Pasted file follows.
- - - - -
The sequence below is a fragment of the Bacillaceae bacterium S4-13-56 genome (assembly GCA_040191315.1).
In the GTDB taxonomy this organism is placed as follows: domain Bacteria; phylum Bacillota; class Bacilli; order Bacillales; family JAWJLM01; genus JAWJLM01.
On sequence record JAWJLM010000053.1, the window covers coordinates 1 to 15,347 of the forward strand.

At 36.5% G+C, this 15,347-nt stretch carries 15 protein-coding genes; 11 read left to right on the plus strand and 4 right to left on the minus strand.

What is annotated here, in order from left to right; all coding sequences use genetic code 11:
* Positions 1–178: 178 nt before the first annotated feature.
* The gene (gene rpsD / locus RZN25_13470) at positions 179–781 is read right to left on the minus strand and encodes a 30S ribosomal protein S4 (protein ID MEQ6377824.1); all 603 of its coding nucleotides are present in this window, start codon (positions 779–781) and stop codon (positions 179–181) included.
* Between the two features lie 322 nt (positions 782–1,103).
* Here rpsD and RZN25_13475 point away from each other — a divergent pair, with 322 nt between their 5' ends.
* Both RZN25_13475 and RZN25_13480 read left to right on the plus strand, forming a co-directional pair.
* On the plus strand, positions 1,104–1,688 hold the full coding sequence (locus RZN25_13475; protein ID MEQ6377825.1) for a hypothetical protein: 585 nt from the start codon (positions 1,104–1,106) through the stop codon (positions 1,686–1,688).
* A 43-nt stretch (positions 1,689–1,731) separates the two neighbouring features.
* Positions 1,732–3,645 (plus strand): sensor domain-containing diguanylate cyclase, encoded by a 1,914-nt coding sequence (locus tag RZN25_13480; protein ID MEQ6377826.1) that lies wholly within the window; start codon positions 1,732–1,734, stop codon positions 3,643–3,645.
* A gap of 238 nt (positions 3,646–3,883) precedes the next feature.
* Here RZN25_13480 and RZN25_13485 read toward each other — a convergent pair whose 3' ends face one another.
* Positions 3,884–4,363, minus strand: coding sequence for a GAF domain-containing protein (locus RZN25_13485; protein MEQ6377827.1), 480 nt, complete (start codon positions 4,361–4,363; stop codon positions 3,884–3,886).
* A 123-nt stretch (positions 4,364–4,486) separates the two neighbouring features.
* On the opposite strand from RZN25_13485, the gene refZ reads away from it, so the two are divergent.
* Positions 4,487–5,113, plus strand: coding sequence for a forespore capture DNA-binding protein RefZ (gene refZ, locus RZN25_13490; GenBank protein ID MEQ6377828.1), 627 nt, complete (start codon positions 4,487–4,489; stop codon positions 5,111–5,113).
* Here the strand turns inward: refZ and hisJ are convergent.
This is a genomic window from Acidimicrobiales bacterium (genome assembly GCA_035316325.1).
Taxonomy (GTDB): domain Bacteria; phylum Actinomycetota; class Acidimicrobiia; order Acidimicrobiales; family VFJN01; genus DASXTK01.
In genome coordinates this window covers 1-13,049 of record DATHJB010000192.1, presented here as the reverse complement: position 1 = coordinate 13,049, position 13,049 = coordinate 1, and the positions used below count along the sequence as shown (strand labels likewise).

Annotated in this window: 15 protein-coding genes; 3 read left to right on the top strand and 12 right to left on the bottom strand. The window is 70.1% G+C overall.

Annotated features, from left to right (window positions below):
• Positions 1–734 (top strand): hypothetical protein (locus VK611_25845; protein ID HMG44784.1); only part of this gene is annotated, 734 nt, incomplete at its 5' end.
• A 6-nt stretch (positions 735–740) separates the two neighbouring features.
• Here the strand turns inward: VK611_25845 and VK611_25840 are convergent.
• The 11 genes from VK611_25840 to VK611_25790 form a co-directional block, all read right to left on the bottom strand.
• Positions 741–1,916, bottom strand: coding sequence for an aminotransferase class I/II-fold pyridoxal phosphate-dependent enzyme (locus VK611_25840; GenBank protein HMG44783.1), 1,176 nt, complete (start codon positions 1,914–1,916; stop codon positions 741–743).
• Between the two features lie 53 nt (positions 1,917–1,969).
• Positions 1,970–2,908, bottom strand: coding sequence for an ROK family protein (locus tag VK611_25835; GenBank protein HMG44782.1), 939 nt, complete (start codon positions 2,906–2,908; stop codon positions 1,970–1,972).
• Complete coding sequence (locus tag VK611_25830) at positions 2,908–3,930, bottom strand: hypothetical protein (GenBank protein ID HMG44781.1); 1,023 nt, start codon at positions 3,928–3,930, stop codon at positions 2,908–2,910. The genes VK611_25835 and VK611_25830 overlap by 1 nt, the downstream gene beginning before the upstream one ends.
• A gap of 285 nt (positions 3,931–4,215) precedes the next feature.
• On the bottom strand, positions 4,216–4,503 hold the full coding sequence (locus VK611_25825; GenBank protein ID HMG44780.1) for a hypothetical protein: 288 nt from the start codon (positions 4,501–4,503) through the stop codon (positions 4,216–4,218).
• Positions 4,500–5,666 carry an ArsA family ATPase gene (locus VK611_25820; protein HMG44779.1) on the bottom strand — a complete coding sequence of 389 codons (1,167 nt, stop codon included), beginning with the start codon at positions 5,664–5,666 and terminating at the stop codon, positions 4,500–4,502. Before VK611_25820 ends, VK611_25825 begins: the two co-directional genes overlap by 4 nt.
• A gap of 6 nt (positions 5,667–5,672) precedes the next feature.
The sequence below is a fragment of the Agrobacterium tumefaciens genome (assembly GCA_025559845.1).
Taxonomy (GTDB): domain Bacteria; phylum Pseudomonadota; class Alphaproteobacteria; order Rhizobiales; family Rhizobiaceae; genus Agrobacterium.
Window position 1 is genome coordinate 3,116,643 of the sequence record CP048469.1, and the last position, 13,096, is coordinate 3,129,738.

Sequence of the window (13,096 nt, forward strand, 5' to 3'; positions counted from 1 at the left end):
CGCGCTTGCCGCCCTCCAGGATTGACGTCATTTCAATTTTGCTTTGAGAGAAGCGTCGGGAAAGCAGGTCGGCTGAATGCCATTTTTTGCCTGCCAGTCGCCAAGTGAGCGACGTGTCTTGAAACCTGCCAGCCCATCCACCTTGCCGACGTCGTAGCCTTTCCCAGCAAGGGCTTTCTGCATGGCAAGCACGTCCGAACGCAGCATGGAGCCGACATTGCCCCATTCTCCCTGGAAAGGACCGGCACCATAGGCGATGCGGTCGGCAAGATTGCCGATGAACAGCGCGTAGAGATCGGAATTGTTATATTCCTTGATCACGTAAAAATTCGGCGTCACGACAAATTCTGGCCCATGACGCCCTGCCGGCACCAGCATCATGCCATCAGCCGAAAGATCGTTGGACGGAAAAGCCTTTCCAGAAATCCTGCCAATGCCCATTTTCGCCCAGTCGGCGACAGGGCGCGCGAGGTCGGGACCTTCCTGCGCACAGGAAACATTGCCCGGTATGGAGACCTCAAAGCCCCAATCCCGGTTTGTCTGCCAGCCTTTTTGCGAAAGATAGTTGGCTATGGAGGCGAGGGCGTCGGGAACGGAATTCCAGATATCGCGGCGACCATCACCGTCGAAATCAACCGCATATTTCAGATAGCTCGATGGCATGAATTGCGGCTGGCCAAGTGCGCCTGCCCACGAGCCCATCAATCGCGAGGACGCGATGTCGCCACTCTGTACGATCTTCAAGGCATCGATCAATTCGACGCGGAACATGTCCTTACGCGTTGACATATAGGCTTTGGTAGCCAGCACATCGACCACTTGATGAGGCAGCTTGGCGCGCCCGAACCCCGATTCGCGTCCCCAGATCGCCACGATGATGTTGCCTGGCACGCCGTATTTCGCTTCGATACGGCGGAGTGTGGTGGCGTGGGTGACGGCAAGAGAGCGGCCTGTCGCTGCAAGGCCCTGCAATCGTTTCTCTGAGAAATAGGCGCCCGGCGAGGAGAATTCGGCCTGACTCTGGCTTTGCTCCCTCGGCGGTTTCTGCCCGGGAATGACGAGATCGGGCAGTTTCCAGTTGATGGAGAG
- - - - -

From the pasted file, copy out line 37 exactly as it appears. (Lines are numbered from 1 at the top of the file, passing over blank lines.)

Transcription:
• A gap of 6 nt (positions 5,667–5,672) precedes the next feature.